The Hajj is the annual pilgrimage to Makkah (Mecca), Saudi Arabia, and the largest mass gathering in the world.
***MERS Corona Virus Advisory***
The U.S. Department of State wishes to inform any U.S. citizens who may be considering travel to Saudi Arabia for the Hajj (approximately October 13-18) and ongoing Umrah, of Saudi government health recommendations concerning the ongoing outbreak of Middle East Respiratory Syndrome Corona Virus (MERS CoV) in the country. The Saudi government recommends that pilgrims who have “chronic diseases such as heart, kidney, and respiratory diseases, not to forget diabetes, as well as patients with congenital and acquired immune deficiency, in addition to patients suffering from tumors, and pregnant women and children” postpone plans to participate in the pilgrimage this year. These recommendations were made by the Saudi government “to maintain the public health and ensure a safe and healthy atmosphere.” The full text of the statement may be found on the Saudi Ministry of Health website. Interested parties should review the U.S. Centers for Disease Control and Prevention (CDC) website for additional information about the MERS CoV outbreak.
If you are a U.S. citizen planning a trip to the Hajj, there are a number of ways you can prepare to have a safe trip.
All Hajj (and Umrah) travel plans must be made only through a Saudi government-approved travel agent in order to obtain entry, accommodation, and transportation in Saudi Arabia during the Hajj season.
In 2013, the Saudi government announced stricter penalties for pilgrims without a permit. You must ensure that you have been issued a permit and that you are using an approved travel agent. According to the campaign, non-Saudis who perform Hajj without a permit face immediate deportation and a 10 year ban on returning to Saudi Arabia.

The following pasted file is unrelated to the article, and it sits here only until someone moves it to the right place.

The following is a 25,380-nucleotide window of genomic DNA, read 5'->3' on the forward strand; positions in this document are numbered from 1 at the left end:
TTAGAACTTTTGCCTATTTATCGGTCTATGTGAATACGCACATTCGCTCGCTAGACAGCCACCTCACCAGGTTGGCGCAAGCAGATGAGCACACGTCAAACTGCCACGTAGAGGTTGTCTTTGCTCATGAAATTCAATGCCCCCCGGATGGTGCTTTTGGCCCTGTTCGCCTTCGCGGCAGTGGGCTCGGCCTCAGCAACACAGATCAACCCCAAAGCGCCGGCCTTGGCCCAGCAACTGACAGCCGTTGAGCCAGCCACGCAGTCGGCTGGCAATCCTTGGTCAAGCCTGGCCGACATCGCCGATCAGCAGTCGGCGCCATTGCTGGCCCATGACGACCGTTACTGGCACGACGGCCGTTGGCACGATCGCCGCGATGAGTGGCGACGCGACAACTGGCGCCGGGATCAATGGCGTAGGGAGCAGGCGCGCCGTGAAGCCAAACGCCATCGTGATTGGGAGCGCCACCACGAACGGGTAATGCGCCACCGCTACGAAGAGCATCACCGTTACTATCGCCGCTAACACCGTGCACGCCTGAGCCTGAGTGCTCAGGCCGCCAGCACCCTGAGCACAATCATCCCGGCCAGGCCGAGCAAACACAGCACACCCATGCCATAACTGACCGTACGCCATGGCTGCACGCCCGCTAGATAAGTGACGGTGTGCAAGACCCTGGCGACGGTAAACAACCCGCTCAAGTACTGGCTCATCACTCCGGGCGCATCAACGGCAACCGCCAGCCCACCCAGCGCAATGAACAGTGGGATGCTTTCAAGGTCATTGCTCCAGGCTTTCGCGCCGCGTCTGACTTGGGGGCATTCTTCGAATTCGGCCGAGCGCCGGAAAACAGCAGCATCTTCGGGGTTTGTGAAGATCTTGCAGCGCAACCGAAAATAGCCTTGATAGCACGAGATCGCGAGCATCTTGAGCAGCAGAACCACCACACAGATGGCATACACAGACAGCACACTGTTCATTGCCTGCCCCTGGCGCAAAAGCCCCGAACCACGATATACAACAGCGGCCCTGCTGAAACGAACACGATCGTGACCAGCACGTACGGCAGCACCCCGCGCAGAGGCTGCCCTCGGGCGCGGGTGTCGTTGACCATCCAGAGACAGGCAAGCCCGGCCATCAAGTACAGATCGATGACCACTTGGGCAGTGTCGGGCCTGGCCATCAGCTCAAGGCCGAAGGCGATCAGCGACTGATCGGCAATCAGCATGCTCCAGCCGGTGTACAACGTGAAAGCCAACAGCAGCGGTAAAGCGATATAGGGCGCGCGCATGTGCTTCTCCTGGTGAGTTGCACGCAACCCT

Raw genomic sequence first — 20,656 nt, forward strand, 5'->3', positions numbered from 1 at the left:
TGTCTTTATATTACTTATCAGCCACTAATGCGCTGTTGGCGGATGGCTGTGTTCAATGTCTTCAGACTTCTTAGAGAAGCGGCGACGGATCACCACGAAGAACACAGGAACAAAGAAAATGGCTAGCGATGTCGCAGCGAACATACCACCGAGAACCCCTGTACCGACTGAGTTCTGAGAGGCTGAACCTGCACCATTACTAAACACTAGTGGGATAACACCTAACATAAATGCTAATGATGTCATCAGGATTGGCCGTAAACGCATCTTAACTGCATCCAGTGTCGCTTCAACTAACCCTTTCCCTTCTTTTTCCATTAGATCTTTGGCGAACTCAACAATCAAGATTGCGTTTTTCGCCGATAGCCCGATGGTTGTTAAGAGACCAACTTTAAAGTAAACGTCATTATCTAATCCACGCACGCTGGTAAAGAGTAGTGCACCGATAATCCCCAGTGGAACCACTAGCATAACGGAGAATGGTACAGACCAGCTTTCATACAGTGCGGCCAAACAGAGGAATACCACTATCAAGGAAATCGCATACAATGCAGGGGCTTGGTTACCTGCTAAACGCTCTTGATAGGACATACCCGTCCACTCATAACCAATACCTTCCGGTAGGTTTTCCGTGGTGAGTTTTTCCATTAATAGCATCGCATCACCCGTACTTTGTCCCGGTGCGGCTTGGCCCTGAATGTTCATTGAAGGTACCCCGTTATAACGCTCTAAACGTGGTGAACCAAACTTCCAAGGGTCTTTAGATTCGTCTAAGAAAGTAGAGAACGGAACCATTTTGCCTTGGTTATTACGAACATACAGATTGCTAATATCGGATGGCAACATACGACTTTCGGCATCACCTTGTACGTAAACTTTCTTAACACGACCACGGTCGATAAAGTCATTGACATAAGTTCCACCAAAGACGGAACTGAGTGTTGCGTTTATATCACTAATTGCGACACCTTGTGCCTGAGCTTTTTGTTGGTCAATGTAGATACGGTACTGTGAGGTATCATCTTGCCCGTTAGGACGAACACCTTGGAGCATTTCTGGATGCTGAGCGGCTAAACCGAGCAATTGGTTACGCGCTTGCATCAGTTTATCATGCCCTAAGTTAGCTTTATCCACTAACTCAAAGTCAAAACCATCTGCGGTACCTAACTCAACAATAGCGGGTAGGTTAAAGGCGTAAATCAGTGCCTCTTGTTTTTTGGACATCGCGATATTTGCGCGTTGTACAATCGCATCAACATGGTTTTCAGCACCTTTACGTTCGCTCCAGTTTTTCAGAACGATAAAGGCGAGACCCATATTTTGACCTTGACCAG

See the Royal Embassy of Saudi Arabia web site and the Saudi Hajj Ministry web site for further information, including a list of approved travel agencies. Travel only with an approved travel agent and ensure that you are guaranteed accommodation and transportation, in addition to an entry visa. Pilgrims who arrive in Saudi Arabia with no accommodation or transportation arrangements may face difficulties with Saudi immigration. The U.S. Embassy and our Consulates General in Jeddah and Dhahran are unable to assist in these situations.
Foreign Muslim residents of Saudi Arabia may perform the Hajj once every five years. Advance approval must be obtained from an immigration office with the approval of the Saudi sponsor. U.S. citizen residents of Saudi Arabia must travel with Saudi-government-approved sponsor groups to perform Hajj.
Before you travel, make two copies of your travel documents (such as U.S. passports and green cards), including the pages stamped with Saudi visas, and keep one at home and another in a secure location during the trip. Always keep with you updated contact information for your U.S. travel agent, their Saudi representatives, your travel group, hotel, and other emergency contacts.
Hajj and Umrah visas are valid for travel only in the vicinities of Jeddah, Makkah and Madinah, and for travel between these cities. Pilgrims engaging in unapproved travel outside of these areas may have problems with Saudi authorities. Hajj and Umrah (pilgrimage) visas are not valid for work or residency.
Non-Muslims are forbidden to travel to the holy cities of Makkah and Madinah. All pilgrims must leave Saudi Arabia after Hajj no later than the 10th of Muharram of each year (approximately November 13 or 14 this year). The rules and regulations of Saudi Arabia forbid any pilgrims from staying in the country after the completion of the Hajj. Umrah visas are valid for 15 days and Umrah pilgrims must also comply with length of stay regulations. You may be given additional information by the travel agent should the Saudi government revise their requirements (such as requiring pilgrims to depart earlier than the 10th of Muharram). Travelers must comply with Saudi government travel regulations.
The Saudi Government requires that women below the age of 45 be accompanied by a “mahram” (a close adult, male relative such as a husband, son, father or brother) for Hajj. Women over age 45 may travel without a mahram in an organized group, provided they submit a notarized letter of no objection from the husband, son or brother, authorizing travel for Hajj with the named group. Travelers found violating this Saudi Government rule may face deportation by local immigration authorities.